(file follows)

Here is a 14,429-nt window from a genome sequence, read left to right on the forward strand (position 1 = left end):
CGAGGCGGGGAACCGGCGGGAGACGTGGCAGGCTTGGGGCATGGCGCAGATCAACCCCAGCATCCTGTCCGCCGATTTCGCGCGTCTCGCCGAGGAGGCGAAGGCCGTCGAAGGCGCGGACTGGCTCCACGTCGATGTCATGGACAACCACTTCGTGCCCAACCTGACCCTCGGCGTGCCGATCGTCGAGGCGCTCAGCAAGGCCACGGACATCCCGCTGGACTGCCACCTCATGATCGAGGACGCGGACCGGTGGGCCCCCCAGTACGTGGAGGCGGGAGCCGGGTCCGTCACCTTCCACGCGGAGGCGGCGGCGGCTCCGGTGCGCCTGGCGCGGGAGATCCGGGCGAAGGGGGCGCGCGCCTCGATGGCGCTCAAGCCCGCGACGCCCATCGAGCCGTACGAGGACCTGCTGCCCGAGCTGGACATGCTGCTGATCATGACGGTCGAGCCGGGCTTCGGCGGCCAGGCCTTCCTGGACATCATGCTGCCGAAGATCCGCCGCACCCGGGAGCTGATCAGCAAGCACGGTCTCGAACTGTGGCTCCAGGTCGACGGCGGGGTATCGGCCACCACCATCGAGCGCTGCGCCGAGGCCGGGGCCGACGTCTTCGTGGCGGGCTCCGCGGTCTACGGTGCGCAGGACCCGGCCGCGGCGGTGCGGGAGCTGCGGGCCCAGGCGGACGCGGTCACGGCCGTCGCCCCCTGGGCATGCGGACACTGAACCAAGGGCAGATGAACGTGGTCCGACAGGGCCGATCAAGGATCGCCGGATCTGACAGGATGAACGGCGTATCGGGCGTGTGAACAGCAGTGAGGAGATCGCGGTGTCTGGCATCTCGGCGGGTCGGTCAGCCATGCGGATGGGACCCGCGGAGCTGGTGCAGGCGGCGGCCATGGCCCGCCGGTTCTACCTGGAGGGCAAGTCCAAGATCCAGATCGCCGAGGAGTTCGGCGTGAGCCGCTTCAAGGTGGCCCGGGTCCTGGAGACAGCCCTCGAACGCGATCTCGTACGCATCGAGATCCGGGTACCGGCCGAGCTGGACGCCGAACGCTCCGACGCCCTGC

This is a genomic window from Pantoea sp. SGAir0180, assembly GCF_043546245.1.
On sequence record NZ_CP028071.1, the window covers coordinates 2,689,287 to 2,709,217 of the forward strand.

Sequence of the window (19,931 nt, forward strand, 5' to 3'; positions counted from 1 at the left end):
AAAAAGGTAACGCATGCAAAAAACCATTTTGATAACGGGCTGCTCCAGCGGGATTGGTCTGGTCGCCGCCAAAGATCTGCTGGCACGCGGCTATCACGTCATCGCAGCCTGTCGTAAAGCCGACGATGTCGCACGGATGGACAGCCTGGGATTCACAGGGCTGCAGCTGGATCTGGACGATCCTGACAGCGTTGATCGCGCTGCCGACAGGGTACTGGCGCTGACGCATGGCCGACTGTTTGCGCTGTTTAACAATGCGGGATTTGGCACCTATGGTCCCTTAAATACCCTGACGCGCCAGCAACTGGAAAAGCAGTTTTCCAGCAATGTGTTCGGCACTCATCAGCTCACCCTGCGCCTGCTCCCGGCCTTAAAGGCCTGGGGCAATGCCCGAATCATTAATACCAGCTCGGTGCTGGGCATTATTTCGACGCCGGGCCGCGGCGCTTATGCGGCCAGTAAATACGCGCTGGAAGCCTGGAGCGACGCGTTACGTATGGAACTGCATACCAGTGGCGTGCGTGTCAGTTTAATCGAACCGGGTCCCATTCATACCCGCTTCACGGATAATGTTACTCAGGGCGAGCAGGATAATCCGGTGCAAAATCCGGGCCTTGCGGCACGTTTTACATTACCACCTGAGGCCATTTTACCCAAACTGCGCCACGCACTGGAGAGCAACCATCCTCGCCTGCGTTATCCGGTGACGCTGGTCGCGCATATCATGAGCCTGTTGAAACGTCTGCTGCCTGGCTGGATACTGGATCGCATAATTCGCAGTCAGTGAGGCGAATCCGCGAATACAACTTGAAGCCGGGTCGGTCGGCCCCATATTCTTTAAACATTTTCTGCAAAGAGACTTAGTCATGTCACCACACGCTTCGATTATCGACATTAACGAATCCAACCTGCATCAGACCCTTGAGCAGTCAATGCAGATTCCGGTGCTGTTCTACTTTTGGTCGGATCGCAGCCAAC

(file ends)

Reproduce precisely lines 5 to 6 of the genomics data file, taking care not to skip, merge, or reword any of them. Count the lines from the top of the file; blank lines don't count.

Sequence of the window (19,931 nt, forward strand, 5' to 3'; positions counted from 1 at the left end):
AAAAAGGTAACGCATGCAAAAAACCATTTTGATAACGGGCTGCTCCAGCGGGATTGGTCTGGTCGCCGCCAAAGATCTGCTGGCACGCGGCTATCACGTCATCGCAGCCTGTCGTAAAGCCGACGATGTCGCACGGATGGACAGCCTGGGATTCACAGGGCTGCAGCTGGATCTGGACGATCCTGACAGCGTTGATCGCGCTGCCGACAGGGTACTGGCGCTGACGCATGGCCGACTGTTTGCGCTGTTTAACAATGCGGGATTTGGCACCTATGGTCCCTTAAATACCCTGACGCGCCAGCAACTGGAAAAGCAGTTTTCCAGCAATGTGTTCGGCACTCATCAGCTCACCCTGCGCCTGCTCCCGGCCTTAAAGGCCTGGGGCAATGCCCGAATCATTAATACCAGCTCGGTGCTGGGCATTATTTCGACGCCGGGCCGCGGCGCTTATGCGGCCAGTAAATACGCGCTGGAAGCCTGGAGCGACGCGTTACGTATGGAACTGCATACCAGTGGCGTGCGTGTCAGTTTAATCGAACCGGGTCCCATTCATACCCGCTTCACGGATAATGTTACTCAGGGCGAGCAGGATAATCCGGTGCAAAATCCGGGCCTTGCGGCACGTTTTACATTACCACCTGAGGCCATTTTACCCAAACTGCGCCACGCACTGGAGAGCAACCATCCTCGCCTGCGTTATCCGGTGACGCTGGTCGCGCATATCATGAGCCTGTTGAAACGTCTGCTGCCTGGCTGGATACTGGATCGCATAATTCGCAGTCAGTGAGGCGAATCCGCGAATACAACTTGAAGCCGGGTCGGTCGGCCCCATATTCTTTAAACATTTTCTGCAAAGAGACTTAGTCATGTCACCACACGCTTCGATTATCGACATTAACGAATCCAACCTGCATCAGACCCTTGAGCAGTCAATGCAGATTCCGGTGCTGTTCTACTTTTGGTCGGATCGCAGCCAAC